Rev. Dr. Susan Suchocki Brown

December 27, 2015

When you talk to New Englanders about what they like about New England, 9 out of 10 times the answer is the four seasons. I know my son Scott who is now a true Californian says that sometimes he misses seeing the trees all covered in ice and a light snow on the ground. This is what New Englanders think about when we think about winter. To be sure we complain about the snow, the cold, the ice but in the summer we complain about the heat, the humidity, the weather too and the seasons well that is what New England is about.

Last year at this time, we were trying to find a place to camp that south of Washington D.C. was warm. This year we are trying to figure out whether to put on the air conditioning or the heat. But wait this could change in a blink of the eye and the headlines yesterday were talking about measureable snow on the horizon. Snow, ice, freezing rain all to be expected in the winter season.

As I was thinking about sermon and worship topics this summer Deb and I thought that today we would reflect on winter. I half expected there would be at least a dusting of snow, and I sure didn’t expect that flowers would be blooming in the labyrinth nor the squirrels and chipmunks still running around the yard all frisky and such.

But here we are a week into winter and we know as sure as the New Year 2016 will come to be in 4 days that the winter weather that we are familiar with will be here too, sooner or later.

However, the weather won’t prevent us from reflecting on this season. I chose three or four poems from the back of the grey hymnal for us to focus on.

Both Deb and I had some thoughts to prompt your reflection on these readings.

Let us read together #488 by Langston Hughes. Deb will then share her thoughts, I will share mine and then for a few moments in silence we will ask you to reflect on your thoughts. Then we will ask you to turn to your neighbor and talk about this particular poem.


Rev Susan

The phrase that spoke to me is a broken winged bird and dreams that cannot fly.   I have had cats for most of my adult life. Cats like to catch birds and on occasion the cat has brought a broken winged bird to the door to show me. The cat often has a puzzled look about its eyes as the bird flops around helplessly. The cat seems to be saying to me, I caught this thing, it is supposed to have gotten away from me, it is supposed to have soared free, not just given in and be lying here. I have on a couple of occasions been able to rescue the bird, to hold it in my hand, to move the wing gently into place, to clean the feathers of cat saliva and to let the bird go to fly free. To the cat and to the bird that is their natural world, the cat is supposed to pursue the bird, the bird is supposed to be able to soar free to dream of worms, and safe nests and seed. The cat’s purpose is to help the bird fly and rise above its possible demise. Winter is like that for me. We are supposed to rise above the gloom and challenges of winter, rise above the complaining and griping about the winter and to continue to hold fast to our dreams.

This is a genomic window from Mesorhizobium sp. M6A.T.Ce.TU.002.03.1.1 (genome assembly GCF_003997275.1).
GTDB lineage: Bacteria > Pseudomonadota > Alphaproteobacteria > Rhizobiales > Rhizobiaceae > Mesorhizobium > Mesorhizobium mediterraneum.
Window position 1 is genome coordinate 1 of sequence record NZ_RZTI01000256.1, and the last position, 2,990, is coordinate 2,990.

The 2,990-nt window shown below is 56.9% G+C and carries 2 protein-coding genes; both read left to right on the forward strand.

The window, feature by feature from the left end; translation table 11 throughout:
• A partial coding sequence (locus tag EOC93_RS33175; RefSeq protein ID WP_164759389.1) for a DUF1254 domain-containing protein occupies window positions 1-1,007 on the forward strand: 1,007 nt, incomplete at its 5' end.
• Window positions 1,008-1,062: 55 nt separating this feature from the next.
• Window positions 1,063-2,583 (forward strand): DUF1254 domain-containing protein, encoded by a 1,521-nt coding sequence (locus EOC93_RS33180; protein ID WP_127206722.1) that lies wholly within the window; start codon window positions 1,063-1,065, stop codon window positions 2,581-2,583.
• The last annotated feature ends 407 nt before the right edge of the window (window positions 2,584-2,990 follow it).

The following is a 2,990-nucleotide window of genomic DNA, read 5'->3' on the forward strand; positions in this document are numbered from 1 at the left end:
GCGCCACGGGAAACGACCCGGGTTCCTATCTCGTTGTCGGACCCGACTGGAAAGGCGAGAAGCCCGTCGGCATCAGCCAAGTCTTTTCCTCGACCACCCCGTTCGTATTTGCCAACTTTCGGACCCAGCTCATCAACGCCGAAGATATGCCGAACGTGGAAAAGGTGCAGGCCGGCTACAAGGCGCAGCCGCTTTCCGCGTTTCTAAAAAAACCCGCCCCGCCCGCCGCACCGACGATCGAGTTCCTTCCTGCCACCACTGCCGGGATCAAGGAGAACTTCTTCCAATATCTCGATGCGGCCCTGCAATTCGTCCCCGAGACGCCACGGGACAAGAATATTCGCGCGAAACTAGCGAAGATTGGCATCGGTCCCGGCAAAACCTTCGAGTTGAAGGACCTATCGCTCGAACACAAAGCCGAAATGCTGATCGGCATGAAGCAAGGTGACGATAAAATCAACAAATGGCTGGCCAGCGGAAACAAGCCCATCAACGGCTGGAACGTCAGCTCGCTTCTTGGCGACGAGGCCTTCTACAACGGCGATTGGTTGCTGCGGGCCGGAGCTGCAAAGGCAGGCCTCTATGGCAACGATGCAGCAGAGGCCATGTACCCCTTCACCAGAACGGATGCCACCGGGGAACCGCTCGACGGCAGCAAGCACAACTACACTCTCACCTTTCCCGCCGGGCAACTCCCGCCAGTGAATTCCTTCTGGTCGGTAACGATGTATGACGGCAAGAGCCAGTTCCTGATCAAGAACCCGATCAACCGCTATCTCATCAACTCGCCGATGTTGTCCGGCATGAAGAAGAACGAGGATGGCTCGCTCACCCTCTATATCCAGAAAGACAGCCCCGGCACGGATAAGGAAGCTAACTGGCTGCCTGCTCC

Deb what prompts do you need to repeat

What do you think? After some time of silence, I will invite you to turn to your neighbor and talk.

Now let us read together #541 Winter Meditation

Denise Levertov’s poem and words made me think of the privilege of being able to rest. The trees do the work they are supposed to do- they create their seed bundles and then they rest. What are we missing? This is what I ask myself, what is the work I am supposed to be doing? I know winter is the ideal time for the natural cycle of resting. Why can’t I get into the natural cycle as a tree does and take the deserved and appropriate rest?  How do you know when it is time to rest? How do you allow yourself that privilege?

Now let’s hear from Deb as she presents some of her thoughts prompted by this poem.

Now be silent with your thoughts then turn to your neighbor and discuss what ideas, emotions, have been sparked by this reading.

If we have time I want to end with RR #544.

May the silent reflections, the wise words shared among yourselves give you peace and calm this day and in the days to come.

Blessed Be, May it be so.